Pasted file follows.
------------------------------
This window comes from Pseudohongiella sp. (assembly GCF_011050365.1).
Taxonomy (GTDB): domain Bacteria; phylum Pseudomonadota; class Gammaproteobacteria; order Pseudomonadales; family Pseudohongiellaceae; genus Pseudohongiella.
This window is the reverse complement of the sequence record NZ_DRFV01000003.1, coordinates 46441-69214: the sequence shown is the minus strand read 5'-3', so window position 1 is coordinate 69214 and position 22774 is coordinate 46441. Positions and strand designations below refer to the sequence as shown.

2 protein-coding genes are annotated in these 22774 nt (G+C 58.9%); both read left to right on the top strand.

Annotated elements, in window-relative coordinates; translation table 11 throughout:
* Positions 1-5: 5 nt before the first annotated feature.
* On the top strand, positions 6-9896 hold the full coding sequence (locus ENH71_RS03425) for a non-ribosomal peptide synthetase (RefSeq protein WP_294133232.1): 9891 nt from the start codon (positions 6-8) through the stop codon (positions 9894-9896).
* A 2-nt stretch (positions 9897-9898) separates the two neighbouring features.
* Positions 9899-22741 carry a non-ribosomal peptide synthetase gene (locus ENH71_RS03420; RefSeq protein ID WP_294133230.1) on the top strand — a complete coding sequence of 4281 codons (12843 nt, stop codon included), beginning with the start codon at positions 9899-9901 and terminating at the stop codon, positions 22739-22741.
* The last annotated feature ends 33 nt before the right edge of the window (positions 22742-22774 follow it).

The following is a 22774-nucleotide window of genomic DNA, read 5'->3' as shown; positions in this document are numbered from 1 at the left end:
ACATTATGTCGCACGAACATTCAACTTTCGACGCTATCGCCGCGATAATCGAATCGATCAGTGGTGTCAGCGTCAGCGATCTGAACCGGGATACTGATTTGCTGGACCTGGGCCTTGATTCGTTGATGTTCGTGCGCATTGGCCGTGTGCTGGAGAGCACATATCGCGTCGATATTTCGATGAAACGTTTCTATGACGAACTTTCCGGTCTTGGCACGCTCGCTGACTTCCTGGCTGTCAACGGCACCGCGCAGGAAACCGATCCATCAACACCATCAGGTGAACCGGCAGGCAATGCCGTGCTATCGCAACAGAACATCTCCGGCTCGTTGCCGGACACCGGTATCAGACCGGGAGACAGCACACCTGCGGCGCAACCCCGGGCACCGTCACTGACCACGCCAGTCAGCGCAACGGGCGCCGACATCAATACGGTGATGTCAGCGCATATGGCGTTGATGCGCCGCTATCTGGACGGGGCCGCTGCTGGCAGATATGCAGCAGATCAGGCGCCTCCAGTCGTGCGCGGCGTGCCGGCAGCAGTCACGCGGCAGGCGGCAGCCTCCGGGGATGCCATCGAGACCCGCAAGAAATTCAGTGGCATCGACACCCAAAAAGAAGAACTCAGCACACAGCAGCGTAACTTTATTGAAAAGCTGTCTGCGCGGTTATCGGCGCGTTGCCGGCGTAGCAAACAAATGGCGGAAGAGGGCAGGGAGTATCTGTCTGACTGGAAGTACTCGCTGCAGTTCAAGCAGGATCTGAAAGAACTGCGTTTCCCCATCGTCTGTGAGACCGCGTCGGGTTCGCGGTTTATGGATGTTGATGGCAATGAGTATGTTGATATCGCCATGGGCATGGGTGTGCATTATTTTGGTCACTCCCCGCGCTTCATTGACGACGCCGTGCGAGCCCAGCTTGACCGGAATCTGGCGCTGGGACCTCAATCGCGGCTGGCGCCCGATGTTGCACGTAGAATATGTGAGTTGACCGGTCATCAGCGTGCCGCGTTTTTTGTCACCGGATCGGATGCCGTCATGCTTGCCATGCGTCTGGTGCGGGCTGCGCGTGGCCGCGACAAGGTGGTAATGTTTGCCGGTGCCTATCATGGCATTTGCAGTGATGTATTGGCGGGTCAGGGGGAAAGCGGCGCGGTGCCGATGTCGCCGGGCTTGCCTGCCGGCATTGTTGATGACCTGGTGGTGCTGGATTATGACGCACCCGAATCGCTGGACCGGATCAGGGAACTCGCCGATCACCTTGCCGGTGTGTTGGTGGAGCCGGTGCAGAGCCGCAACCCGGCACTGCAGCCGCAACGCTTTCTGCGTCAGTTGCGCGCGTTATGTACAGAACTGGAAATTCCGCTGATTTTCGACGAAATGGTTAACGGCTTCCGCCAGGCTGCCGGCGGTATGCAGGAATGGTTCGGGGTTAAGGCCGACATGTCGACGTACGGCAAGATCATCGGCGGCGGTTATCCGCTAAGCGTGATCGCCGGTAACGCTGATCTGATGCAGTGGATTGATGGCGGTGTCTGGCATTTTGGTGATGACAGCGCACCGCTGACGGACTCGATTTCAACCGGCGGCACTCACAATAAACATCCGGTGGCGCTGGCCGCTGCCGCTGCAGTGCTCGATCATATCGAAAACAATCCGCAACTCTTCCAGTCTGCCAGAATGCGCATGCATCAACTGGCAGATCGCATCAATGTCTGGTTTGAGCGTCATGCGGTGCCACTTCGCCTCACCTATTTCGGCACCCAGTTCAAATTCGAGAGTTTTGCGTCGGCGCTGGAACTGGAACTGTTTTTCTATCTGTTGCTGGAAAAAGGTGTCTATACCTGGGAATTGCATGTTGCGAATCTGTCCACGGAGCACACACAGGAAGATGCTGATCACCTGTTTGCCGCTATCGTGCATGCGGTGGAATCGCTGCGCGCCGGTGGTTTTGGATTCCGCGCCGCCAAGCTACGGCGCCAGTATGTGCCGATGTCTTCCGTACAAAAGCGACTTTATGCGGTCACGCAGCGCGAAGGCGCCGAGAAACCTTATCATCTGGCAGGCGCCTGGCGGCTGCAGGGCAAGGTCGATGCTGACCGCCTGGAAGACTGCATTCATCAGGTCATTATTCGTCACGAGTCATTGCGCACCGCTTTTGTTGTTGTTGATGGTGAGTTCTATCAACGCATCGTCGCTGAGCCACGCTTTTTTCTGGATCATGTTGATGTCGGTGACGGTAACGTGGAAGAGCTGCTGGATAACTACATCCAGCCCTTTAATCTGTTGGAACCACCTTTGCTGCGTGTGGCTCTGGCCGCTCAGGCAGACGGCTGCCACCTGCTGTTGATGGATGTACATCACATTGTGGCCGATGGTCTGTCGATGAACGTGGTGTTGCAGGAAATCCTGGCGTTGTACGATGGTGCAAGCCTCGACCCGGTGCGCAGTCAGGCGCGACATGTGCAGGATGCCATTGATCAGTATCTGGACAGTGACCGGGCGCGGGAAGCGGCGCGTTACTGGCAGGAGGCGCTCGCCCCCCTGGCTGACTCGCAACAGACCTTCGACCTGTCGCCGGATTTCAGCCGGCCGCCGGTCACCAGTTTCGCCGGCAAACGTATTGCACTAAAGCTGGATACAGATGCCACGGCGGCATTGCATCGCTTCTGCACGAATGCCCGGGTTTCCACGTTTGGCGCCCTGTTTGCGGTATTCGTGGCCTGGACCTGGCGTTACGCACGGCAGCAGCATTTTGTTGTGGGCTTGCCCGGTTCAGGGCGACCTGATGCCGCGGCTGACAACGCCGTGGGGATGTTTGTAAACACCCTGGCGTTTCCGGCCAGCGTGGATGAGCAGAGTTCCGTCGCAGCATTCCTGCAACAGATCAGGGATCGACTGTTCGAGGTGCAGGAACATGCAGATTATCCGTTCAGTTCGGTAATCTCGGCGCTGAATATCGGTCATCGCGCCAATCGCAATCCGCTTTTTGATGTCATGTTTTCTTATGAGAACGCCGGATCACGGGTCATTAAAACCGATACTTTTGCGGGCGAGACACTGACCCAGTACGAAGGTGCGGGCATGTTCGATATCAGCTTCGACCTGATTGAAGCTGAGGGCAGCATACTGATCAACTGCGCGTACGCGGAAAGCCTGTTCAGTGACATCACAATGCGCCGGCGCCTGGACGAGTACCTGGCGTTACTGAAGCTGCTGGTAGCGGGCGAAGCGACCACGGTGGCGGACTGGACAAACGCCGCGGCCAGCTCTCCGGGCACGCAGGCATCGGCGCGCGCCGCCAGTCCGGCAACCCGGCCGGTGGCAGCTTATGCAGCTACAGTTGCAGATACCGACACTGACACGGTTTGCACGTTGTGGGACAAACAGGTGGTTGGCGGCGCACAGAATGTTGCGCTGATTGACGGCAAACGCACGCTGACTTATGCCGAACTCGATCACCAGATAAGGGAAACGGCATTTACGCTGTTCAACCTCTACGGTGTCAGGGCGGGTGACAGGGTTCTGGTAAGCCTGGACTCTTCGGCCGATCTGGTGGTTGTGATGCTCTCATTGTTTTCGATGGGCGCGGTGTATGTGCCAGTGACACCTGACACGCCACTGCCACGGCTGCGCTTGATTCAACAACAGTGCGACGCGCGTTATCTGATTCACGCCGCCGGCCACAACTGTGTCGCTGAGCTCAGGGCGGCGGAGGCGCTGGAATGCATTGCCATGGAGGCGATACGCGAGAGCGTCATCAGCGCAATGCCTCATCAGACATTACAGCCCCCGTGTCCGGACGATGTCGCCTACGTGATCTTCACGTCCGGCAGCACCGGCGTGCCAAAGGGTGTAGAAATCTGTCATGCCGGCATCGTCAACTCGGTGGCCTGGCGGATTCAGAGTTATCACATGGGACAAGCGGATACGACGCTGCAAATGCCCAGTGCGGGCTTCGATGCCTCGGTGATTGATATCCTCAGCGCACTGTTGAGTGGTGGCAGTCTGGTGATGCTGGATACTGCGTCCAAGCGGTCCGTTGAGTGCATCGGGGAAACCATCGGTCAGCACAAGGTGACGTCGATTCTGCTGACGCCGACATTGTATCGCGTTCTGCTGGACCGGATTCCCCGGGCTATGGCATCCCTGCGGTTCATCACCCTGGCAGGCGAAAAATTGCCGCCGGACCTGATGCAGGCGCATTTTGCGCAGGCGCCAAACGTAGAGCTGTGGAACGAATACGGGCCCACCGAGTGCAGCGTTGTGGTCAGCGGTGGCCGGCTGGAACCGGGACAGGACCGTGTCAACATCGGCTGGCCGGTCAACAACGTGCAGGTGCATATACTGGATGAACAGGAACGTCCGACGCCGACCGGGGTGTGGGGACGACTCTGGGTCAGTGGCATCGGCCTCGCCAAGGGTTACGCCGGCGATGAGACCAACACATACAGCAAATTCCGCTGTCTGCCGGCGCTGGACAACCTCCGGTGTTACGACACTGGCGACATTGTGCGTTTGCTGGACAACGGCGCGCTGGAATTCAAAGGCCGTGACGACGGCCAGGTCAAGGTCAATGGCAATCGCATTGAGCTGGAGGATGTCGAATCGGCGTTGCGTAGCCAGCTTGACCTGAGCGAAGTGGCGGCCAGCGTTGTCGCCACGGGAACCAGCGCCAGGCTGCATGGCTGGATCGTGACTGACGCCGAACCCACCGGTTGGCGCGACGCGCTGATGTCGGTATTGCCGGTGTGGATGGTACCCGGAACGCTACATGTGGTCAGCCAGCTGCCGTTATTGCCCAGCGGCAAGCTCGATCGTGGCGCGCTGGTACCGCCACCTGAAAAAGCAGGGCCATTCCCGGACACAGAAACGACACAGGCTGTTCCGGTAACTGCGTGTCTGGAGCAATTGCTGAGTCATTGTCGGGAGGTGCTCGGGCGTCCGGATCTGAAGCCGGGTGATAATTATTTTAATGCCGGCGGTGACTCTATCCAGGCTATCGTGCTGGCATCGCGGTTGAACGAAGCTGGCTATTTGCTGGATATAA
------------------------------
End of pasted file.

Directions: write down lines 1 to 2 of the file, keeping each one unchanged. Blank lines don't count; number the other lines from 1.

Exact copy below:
This window comes from Pseudohongiella sp. (assembly GCF_011050365.1).
Taxonomy (GTDB): domain Bacteria; phylum Pseudomonadota; class Gammaproteobacteria; order Pseudomonadales; family Pseudohongiellaceae; genus Pseudohongiella.